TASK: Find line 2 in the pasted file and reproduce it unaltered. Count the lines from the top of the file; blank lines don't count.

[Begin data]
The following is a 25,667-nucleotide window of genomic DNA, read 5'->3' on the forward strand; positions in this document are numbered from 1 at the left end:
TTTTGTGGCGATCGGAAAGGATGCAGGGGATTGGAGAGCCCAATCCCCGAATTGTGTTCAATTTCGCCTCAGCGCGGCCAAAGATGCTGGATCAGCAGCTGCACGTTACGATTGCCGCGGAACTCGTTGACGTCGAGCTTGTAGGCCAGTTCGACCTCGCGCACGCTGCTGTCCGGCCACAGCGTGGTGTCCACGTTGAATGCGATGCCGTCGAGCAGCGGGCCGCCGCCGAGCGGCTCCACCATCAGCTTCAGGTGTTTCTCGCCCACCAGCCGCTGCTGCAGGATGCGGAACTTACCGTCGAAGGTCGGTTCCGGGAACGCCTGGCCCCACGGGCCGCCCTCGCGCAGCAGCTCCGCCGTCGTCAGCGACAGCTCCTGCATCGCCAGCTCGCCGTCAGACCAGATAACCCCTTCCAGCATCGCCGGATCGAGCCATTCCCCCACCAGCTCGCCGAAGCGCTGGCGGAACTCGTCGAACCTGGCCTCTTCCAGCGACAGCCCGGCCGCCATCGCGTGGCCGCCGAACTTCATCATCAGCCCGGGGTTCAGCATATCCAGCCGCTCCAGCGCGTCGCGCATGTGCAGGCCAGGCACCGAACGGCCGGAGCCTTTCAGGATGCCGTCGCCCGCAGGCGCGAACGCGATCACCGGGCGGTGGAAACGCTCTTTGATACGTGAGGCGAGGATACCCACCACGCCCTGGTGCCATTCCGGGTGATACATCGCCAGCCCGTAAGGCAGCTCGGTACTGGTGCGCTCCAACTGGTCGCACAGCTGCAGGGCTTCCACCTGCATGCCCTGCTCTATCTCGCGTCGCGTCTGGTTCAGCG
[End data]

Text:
TTTTGTGGCGATCGGAAAGGATGCAGGGGATTGGAGAGCCCAATCCCCGAATTGTGTTCAATTTCGCCTCAGCGCGGCCAAAGATGCTGGATCAGCAGCTGCACGTTACGATTGCCGCGGAACTCGTTGACGTCGAGCTTGTAGGCCAGTTCGACCTCGCGCACGCTGCTGTCCGGCCACAGCGTGGTGTCCACGTTGAATGCGATGCCGTCGAGCAGCGGGCCGCCGCCGAGCGGCTCCACCATCAGCTTCAGGTGTTTCTCGCCCACCAGCCGCTGCTGCAGGATGCGGAACTTACCGTCGAAGGTCGGTTCCGGGAACGCCTGGCCCCACGGGCCGCCCTCGCGCAGCAGCTCCGCCGTCGTCAGCGACAGCTCCTGCATCGCCAGCTCGCCGTCAGACCAGATAACCCCTTCCAGCATCGCCGGATCGAGCCATTCCCCCACCAGCTCGCCGAAGCGCTGGCGGAACTCGTCGAACCTGGCCTCTTCCAGCGACAGCCCGGCCGCCATCGCGTGGCCGCCGAACTTCATCATCAGCCCGGGGTTCAGCATATCCAGCCGCTCCAGCGCGTCGCGCATGTGCAGGCCAGGCACCGAACGGCCGGAGCCTTTCAGGATGCCGTCGCCCGCAGGCGCGAACGCGATCACCGGGCGGTGGAAACGCTCTTTGATACGTGAGGCGAGGATACCCACCACGCCCTGGTGCCATTCCGGGTGATACATCGCCAGCCCGTAAGGCAGCTCGGTACTGGTGCGCTCCAACTGGTCGCACAGCTGCAGGGCTTCCACCTGCATGCCCTGCTCTATCTCGCGTCGCGTCTGGTTCAGCG